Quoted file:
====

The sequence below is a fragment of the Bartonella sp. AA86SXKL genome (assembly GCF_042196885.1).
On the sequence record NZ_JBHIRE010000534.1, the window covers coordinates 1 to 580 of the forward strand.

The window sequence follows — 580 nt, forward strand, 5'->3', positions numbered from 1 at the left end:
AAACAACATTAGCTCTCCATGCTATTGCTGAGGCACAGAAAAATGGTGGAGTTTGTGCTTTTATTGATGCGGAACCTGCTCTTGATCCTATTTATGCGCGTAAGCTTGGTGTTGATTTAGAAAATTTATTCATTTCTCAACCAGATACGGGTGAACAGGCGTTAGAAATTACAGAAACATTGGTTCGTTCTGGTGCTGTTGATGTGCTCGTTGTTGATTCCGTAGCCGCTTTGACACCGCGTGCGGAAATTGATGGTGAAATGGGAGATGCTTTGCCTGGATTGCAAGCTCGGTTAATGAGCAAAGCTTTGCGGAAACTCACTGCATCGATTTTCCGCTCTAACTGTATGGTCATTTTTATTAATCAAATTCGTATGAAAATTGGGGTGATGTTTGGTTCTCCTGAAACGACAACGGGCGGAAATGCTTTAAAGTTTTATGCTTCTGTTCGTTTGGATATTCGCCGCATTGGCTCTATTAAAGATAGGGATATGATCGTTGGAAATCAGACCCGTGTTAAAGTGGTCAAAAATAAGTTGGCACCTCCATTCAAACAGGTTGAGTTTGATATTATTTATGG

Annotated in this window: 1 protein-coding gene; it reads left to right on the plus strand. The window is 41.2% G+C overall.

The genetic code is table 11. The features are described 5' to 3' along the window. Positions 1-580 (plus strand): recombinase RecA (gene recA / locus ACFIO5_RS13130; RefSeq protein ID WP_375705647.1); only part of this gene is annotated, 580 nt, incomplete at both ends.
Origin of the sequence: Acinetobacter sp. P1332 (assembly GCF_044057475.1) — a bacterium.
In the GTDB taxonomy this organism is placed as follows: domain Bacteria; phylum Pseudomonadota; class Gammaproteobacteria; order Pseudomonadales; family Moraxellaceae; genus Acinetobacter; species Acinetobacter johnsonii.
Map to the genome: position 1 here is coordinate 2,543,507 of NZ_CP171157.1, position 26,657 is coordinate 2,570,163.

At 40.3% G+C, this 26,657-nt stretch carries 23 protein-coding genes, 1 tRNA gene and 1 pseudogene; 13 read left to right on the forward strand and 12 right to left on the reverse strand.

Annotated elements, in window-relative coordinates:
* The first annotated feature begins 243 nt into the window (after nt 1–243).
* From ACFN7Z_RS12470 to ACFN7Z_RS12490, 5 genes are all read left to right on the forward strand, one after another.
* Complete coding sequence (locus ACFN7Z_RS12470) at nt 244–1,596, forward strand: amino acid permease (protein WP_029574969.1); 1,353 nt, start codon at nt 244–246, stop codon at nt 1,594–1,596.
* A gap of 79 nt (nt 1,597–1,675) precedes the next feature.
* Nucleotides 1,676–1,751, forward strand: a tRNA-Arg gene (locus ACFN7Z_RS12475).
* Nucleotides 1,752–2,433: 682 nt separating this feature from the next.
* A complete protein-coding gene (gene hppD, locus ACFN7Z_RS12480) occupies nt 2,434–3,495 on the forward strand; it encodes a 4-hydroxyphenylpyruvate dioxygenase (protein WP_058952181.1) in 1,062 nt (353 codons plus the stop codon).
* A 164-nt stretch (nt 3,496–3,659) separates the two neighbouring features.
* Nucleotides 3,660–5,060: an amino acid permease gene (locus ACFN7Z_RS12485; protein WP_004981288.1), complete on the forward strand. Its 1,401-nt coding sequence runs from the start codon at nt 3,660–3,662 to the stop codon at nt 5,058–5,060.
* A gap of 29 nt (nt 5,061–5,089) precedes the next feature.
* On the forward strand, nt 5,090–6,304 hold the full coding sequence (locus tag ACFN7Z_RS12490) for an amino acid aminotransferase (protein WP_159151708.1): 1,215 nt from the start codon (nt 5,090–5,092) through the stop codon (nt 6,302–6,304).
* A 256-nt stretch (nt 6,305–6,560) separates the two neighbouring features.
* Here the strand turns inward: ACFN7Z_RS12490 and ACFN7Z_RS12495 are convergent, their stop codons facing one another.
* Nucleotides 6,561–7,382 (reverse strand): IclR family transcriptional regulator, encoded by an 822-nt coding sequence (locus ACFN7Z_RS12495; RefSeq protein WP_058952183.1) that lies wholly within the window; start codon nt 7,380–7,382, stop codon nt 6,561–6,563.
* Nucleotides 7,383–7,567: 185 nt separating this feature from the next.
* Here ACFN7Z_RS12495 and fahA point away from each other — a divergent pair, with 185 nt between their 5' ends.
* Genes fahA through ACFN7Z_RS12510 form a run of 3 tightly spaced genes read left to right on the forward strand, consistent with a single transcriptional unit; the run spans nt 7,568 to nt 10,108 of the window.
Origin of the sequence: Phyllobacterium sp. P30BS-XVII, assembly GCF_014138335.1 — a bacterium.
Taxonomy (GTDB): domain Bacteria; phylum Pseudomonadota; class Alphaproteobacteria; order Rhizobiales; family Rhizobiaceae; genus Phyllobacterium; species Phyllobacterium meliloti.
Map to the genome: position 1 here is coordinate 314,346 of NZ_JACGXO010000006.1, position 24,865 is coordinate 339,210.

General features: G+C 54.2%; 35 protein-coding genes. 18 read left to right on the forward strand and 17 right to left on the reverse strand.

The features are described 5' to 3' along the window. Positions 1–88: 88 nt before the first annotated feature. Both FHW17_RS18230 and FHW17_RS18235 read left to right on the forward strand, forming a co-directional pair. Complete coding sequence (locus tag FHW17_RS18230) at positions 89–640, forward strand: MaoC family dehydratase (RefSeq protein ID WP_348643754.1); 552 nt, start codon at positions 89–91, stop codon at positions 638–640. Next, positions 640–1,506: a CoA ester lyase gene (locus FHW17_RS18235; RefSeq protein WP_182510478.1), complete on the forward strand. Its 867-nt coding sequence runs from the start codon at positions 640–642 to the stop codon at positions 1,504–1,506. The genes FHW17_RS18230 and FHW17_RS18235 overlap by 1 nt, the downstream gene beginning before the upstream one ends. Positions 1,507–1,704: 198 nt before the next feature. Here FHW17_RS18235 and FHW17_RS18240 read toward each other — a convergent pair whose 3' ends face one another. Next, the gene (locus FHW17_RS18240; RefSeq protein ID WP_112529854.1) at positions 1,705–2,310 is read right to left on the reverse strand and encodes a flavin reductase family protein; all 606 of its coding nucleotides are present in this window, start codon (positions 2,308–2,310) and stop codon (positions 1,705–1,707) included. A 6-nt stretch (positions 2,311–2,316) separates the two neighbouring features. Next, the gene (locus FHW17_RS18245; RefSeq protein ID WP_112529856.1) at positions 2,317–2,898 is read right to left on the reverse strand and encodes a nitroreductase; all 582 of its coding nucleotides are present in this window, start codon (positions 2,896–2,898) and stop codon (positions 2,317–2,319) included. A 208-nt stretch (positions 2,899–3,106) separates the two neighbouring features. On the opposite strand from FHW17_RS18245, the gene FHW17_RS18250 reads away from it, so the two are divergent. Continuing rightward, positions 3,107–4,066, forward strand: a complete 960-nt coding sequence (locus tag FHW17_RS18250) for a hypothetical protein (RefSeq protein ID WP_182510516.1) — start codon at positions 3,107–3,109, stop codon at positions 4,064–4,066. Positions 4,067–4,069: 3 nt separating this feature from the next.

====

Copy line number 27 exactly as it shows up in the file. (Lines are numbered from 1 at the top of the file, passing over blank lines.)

* Here ACFN7Z_RS12495 and fahA point away from each other — a divergent pair, with 185 nt between their 5' ends.